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Auntie SparkNotes: My Rolling Backpack Is Humiliating

Auntie SparkNotes: My Rolling Backpack Is Humiliating

Hey Auntie!!
As a high school student, I seek acceptance. In other words, I want to be cool. Here's the thing: I have tendonitis in my upper back and arms, so carrying a normal bag full of books for school is very unhealthy for me. My dad, therefore, decided that the best course of action to take would be for me to have a rolley backpack.

"It's so irresponsible of me not to have made this happen during earlier years; I have been ruining your back," he says.

OK, thought I, this is perfectly reasonable, as much as I detest rolley backpacks. The worst part is, my father is the biggest cheapskate alive and refuses to go out and buy (and does not allow me to either with my own money) a semi-ordinary looking rolley-backpack that looks like a backpack. Instead, he insists that I use one of the small travel suitcases that we have in the house.

UGH, omg omgomgogmomgomg. First of all, not only are suitcases posing as rolley backpacks desperately uncool, but in my opinion there is nothing more obnoxious-looking than a rolley backpack. Seriously, rolley backpacks just emit an aura of pure repugnance. I do not want to be perceived in that way.

I must have you know, Auntie, that I agree with my dad that a rolley backpack is the wisest thing to do, as much as I seriously don't want to be seen with one. My problem is that I need to get over myself, but I am just so deeply mortified. Help!

Well, for starters, you can take heart: there are actually plenty of things that are infinitely more obnoxious-looking and uncool than a rolley backpack. For instance:

-Face tattoos
-Mullet skirts
-Mullet hair
-Mullet anything
-Shirts that say things like "I'm too pretty to do homework"
-Socks with sandals
-Thong whale-tail
-Literally everything that is happening in this picture

...and oh, I could go on. But the point is, Sparkler, it could be worse! And unlike all of the above, which are both hideous and unnecessary, your rolling backpack is there for a legitimate reason. It's like a walking cast or a back brace: even if it looks really, really dumb (and yes, okay, they're not exactly stylish), the unfortunate aesthetics are way outweighed by the benefits of protecting your body.

But when protecting your body is the priority, there really isn't any reason why you should have to protect it not just by having a rolling backpack, but by having the world's most conspicuously ridiculous-looking rolling backpack that is not even a backpack at all—just as a person required to wear orthodontic headgear shouldn't have to attach a jerry-rigged contraption of rubber bands and chicken wire to her face just because the real thing is expensive. If you've got to be visibly different from your peers, you should at least get to look like a freak on your own terms. (Not that a rolling backpack makes you look like a freak, but you know.)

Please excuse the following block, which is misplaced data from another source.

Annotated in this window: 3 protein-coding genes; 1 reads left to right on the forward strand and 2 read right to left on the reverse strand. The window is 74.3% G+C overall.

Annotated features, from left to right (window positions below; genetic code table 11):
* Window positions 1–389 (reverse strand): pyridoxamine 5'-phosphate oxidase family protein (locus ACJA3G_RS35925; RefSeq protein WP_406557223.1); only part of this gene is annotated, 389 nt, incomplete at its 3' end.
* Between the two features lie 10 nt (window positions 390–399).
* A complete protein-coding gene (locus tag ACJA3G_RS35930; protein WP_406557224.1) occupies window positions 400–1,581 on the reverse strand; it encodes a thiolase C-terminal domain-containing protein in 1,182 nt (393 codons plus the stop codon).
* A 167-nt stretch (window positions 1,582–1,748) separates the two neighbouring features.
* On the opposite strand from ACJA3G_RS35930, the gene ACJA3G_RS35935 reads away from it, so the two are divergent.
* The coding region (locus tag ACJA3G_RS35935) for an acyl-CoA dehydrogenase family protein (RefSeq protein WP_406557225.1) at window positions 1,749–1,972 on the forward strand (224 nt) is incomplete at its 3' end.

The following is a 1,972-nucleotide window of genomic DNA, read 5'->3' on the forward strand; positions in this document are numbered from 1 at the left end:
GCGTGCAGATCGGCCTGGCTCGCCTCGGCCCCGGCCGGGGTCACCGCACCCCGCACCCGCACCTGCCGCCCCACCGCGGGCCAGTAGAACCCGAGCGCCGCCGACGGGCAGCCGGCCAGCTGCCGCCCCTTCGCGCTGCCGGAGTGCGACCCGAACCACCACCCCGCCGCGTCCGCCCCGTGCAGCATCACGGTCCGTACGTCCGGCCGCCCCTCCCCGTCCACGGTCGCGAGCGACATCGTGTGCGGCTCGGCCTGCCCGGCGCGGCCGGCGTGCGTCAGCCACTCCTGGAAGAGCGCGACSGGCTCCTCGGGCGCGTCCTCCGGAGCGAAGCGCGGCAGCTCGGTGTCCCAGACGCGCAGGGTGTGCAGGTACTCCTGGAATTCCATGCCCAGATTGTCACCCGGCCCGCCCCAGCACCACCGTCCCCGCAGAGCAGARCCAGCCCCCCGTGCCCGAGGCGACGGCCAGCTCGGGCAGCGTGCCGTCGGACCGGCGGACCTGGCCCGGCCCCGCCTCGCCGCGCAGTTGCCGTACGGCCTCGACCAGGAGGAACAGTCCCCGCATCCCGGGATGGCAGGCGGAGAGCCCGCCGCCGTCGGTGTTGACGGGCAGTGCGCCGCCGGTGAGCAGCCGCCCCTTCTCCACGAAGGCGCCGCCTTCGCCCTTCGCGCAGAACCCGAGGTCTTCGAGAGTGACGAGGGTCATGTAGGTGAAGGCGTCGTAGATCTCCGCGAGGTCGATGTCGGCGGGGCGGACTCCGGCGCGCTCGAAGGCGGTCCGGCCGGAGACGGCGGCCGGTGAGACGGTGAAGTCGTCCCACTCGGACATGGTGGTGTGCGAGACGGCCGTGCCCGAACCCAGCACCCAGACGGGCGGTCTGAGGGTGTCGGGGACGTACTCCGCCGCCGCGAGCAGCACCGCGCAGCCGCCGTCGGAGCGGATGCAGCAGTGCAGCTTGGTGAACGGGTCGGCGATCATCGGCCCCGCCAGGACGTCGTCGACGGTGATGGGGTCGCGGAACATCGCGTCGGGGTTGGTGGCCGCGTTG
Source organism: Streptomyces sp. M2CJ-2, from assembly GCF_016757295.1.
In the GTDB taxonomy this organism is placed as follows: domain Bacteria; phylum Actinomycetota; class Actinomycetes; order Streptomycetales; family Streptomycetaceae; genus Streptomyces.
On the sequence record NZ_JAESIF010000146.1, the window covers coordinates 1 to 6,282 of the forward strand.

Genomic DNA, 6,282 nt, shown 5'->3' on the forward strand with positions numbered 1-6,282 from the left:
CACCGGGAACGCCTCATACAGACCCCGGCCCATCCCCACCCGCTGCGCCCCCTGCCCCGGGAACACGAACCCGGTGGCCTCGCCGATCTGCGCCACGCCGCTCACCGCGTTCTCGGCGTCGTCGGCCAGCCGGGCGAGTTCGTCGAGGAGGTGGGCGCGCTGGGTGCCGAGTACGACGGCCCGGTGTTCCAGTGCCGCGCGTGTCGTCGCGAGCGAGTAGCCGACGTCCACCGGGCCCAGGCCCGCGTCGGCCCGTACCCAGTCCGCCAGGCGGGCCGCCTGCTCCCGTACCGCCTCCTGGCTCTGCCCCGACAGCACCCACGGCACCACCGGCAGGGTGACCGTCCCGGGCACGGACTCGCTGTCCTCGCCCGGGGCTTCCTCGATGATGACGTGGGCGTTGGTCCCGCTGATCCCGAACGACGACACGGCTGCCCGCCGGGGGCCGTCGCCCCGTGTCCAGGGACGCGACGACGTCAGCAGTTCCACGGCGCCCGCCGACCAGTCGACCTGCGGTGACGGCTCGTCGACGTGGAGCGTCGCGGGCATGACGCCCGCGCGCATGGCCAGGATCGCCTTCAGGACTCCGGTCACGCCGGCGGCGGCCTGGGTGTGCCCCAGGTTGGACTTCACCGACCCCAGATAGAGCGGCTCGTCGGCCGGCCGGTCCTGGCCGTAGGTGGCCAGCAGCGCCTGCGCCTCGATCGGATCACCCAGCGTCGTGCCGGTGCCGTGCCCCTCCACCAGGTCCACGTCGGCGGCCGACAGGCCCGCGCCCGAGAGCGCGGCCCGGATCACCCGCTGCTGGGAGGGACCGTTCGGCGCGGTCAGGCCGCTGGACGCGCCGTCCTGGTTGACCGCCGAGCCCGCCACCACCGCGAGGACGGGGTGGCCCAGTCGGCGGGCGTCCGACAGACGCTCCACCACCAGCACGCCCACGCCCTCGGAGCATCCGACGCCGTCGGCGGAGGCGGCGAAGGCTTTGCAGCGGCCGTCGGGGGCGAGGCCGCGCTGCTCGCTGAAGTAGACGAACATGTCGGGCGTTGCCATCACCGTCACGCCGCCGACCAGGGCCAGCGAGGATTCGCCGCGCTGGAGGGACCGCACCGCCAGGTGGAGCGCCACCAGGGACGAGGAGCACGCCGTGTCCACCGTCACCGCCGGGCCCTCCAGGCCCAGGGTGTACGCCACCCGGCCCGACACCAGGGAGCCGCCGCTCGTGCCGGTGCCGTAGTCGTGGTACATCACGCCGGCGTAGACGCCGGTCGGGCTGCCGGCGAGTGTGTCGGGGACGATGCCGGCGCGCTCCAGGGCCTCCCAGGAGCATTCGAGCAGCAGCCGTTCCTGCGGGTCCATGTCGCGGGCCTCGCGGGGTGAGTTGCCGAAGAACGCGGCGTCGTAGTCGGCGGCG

Which should be self-evident, really, to anyone who is or has ever been a teenage human being... but apparently your father is one of those people who's managed to block out the memory of how actually agonizing it is to feel like you're walking around at high school with a giant flashing sign over your head that says, "I'm a total dork."

So, try this: approach your dad at a calm moment and explain that, while you are fully on board with using a rolling backpack for the good of your health, you want to at least have some say in what that backpack looks like. In your own words: "Using a suitcase as a backpack is embarrassing to me, especially when having a rolling backpack already makes me stick out. Since I have to have a backpack on wheels, I at least want that backpack to be something I'm comfortable with and that doesn't draw extra negative attention."

And if that doesn't sway him, you might ask your dad to think about how he'd feel if, say, he needed a briefcase for work—and rather than letting him buy something appropriate, your mother dragged this out of the closet and insisted that he use it.

And hopefully, that will put this nonsense to a reasonable and long-overdue end. (Although if it doesn't, nobody would blame you for going rogue and using your own money—which is yours, after all—to buy something you can stand to be seen with every day.) Because really, this isn't about whether or not a rolling backpack is the height of aesthetic horrors, or about you being a shallow person who needs to get over herself; it's about having a tiny bit of comfort and control in a situation that's mostly out of your hands. You deserve that, and it doesn't make you shallow or acceptance-seeking to ask for it.

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Topics: Advice
Tags: parents, auntie sparknotes, backpacks, dads, embarrassing situations

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About the Author

Kat Rosenfield is a writer, illustrator, advice columnist, YA author, and enthusiastic licker of that plastic liner that comes inside a box of Cheez-Its. She loves zombies and cats. She hates zombie cats. Follow her on Twitter or Tumblr @katrosenfield.

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